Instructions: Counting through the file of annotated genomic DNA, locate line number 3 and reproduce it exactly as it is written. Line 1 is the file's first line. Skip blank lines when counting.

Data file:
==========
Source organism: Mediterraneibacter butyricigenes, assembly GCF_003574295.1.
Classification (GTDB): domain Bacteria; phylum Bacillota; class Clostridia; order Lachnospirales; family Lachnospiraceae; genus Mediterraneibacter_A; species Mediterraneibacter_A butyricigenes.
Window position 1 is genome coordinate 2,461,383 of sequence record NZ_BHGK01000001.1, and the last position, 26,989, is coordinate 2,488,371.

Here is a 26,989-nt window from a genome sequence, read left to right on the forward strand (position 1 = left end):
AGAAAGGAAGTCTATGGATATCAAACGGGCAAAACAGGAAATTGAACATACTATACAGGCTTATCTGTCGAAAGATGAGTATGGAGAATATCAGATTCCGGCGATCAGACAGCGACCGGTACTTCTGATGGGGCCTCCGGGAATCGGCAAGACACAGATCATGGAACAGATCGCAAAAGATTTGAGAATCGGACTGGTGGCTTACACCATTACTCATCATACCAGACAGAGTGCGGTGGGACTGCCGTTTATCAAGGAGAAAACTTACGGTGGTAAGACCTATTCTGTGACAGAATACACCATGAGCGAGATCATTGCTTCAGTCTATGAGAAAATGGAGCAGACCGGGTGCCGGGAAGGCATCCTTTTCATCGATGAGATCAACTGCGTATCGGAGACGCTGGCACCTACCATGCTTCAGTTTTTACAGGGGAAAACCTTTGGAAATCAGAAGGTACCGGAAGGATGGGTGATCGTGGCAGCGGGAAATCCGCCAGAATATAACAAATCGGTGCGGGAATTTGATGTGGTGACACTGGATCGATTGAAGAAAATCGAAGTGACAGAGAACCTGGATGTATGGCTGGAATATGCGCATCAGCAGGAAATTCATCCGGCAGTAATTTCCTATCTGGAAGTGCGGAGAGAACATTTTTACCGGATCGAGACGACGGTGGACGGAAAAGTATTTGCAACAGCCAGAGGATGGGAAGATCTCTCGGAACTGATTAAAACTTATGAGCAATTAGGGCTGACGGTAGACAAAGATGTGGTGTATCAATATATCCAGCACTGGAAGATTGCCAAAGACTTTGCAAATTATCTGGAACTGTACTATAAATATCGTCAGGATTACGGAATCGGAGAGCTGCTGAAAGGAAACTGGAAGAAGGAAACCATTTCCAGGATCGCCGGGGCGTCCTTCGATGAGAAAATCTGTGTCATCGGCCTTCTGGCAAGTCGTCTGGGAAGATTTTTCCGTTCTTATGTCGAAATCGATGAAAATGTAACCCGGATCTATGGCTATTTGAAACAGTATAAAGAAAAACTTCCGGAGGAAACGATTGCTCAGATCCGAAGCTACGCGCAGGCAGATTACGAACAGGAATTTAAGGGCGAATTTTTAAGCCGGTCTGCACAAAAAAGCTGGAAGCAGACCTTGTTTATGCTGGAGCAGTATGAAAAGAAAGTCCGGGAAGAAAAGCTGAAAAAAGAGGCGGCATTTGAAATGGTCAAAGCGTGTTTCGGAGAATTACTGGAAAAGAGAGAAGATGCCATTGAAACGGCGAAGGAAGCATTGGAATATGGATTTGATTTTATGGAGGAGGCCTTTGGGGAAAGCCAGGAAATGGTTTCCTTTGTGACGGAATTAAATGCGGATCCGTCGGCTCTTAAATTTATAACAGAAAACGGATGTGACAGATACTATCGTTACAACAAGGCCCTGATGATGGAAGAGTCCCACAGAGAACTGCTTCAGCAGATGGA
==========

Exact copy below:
Window position 1 is genome coordinate 2,461,383 of sequence record NZ_BHGK01000001.1, and the last position, 26,989, is coordinate 2,488,371.